Landlocked Social House

Photos by Tine Hofman

Cincinnati, Ohio—

Anne and Andrew Decker don’t want to take over the world or even their end of East McMillan Street in Walnut Hills. They just want to make sure their Landlocked Social House is perfect.

One recent mid-morning, the place was nearly filled—a few people, the world tuned out by their earbuds, tapping away on laptops; some pleasantly chatting over coffee; and others, living by an “it’s noon somewhere” ethos, happily sipping beer.

Mom-and-pop stores have been part of the American urban landscape since the country was founded. The dream of small-town entrepreneurial bliss in the big city is compelling, and even when an unexpected issue overwhelms the Deckers’ enterprise, this couple keeps on sourcing and serving a carefully curated menu of coffee and beer.

“We always knew we wanted to do some kind of business together,” says Anne, “and this business is a marriage of our two worlds.” Anne, originally from Dayton, attended UC and moved back home after graduation. She spent four years at Dayton’s Press Coffee Bar, where they roast all of the coffee they serve under the name Wood Burl Coffee. Andrew, a self-confessed beer nerd, was a manager at Eudora Brewing Co. in Dayton.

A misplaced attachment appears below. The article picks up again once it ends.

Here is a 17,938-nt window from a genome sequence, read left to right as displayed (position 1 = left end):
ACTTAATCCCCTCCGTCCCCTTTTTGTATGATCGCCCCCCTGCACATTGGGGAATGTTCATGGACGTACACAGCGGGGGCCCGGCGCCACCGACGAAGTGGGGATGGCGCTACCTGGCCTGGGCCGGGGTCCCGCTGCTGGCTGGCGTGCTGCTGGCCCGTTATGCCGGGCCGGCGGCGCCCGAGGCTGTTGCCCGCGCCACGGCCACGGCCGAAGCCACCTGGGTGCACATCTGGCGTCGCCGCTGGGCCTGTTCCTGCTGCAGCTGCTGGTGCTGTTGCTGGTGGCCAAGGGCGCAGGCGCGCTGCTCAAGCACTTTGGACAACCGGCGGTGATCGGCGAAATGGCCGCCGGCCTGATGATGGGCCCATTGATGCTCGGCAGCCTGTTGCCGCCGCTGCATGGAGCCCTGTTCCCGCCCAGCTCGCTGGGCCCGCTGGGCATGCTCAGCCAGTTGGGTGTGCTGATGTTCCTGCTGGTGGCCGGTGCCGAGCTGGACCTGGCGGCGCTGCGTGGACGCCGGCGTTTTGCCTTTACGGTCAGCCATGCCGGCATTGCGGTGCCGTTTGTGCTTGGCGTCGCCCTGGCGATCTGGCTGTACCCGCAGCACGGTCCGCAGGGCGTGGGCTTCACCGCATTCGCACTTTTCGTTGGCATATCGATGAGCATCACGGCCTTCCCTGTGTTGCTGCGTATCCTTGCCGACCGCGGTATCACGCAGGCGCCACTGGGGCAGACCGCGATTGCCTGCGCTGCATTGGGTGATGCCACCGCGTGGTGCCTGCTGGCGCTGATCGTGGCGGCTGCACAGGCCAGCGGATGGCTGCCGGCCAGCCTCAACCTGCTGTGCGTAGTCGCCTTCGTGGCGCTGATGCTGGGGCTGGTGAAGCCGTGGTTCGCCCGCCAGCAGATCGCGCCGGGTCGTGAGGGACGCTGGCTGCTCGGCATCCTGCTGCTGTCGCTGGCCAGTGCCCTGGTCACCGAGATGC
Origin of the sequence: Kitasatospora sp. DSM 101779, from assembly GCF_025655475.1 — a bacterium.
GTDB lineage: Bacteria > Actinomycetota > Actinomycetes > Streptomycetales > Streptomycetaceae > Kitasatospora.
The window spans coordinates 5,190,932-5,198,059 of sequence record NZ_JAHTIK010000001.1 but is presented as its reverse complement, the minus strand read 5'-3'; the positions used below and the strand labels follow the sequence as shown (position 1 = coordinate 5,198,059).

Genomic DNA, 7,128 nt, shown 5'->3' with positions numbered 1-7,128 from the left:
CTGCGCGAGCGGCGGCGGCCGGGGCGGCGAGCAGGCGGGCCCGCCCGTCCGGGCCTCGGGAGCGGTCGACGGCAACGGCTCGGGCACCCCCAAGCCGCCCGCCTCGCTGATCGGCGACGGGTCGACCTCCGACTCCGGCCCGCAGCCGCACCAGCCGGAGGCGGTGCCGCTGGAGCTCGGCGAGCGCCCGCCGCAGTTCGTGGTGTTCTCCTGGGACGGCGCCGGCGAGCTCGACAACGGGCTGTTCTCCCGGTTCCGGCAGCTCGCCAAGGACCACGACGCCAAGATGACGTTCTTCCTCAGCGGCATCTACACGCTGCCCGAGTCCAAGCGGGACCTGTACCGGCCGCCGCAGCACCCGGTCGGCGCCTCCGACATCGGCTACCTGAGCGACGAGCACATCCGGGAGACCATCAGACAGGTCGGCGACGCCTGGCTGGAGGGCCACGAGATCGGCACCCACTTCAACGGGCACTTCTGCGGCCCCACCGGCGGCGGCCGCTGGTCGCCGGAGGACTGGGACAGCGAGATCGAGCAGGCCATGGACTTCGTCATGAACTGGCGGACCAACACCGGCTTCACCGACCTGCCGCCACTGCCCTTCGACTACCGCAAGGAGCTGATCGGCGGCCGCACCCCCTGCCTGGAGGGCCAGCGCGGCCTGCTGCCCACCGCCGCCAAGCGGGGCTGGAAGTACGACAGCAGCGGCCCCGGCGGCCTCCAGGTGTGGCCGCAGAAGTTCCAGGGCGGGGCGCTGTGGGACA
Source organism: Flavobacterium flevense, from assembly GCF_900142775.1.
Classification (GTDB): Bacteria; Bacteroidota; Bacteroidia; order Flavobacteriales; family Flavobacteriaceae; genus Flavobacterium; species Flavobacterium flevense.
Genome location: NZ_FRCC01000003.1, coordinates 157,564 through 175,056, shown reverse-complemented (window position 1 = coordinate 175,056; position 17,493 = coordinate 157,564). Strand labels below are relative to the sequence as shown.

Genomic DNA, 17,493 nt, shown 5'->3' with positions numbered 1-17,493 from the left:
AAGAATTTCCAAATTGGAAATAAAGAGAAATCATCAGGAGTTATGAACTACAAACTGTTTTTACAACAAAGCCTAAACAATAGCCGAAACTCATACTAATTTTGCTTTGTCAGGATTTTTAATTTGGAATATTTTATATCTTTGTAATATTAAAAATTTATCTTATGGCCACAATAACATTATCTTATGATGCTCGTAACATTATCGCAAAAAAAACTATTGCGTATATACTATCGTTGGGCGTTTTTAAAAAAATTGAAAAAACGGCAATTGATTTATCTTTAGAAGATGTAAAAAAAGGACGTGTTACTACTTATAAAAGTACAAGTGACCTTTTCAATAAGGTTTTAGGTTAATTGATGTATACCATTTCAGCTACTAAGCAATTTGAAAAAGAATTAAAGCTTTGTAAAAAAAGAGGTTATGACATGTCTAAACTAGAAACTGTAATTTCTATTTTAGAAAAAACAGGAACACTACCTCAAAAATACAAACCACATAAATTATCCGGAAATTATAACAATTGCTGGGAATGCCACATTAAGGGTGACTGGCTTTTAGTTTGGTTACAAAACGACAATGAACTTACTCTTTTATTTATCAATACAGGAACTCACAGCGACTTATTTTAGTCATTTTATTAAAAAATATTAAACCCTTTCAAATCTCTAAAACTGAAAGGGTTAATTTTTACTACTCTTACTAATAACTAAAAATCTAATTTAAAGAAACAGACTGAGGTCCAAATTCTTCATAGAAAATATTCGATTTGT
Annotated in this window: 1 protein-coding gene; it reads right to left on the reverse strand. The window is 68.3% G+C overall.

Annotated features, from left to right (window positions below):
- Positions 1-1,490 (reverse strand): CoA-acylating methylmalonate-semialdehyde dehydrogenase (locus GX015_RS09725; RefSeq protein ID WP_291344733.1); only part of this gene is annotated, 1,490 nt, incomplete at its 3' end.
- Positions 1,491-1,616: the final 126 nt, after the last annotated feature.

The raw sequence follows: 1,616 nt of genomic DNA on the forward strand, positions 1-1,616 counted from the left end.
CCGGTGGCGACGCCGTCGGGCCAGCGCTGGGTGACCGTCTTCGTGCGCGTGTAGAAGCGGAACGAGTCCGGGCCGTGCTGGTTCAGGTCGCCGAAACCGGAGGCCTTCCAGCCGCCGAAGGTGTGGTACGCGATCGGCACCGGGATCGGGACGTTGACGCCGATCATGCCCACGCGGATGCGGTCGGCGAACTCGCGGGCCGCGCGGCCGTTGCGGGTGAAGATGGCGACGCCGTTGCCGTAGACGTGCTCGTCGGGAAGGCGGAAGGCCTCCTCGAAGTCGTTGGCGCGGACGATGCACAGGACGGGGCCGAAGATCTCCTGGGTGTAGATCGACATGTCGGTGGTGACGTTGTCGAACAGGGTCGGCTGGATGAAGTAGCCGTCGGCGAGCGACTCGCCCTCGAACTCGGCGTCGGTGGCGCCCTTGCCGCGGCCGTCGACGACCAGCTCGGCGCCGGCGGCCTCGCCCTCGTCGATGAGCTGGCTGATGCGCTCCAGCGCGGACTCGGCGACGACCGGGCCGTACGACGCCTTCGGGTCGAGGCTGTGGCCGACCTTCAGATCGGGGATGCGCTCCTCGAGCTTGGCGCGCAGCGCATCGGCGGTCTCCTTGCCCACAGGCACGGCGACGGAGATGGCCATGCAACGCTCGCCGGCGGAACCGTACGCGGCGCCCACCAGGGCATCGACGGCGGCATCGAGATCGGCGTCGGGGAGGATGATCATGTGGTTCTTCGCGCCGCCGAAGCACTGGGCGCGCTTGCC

When the two moved to Cincinnati and opened Landlocked, they combined their loves. They brew Wood Burl coffee, and 15 of the 20 bar taps are dedicated to hard-to-find regional beers from around the world (the others dispense wine, cold brew coffee, and soda).

They serve a killer breakfast sandwich on a ciabatta roll made by Allez Bakery in OTR, treats from Mainwood Pastry at Findlay Market, and a wicked BLT. On Mondays they host a street-food pop-up dinner in collaboration with local chefs.

As Walnut Hills evolves, Landlocked Social House is on track to remain the perfect, hippest option on the block.

Landlocked Social House
648 E. McMillan St., Walnut Hills
Cincinnati Oh 45206
Mon–Sat 6:30am–midnight
Sun 9am–2pm
Happy hour Mon–Fri 3pm–7pm

A native of a rural farming community in northwest Ohio, Karen has spent more than 30 years writing grants and begging for money for a variety of good causes in southwest Ohio. She is currently at work on a sitcom about the crazy cast of characters one finds at a popular urban public market in the Midwest. She’ll work for pie or a good pot of soup.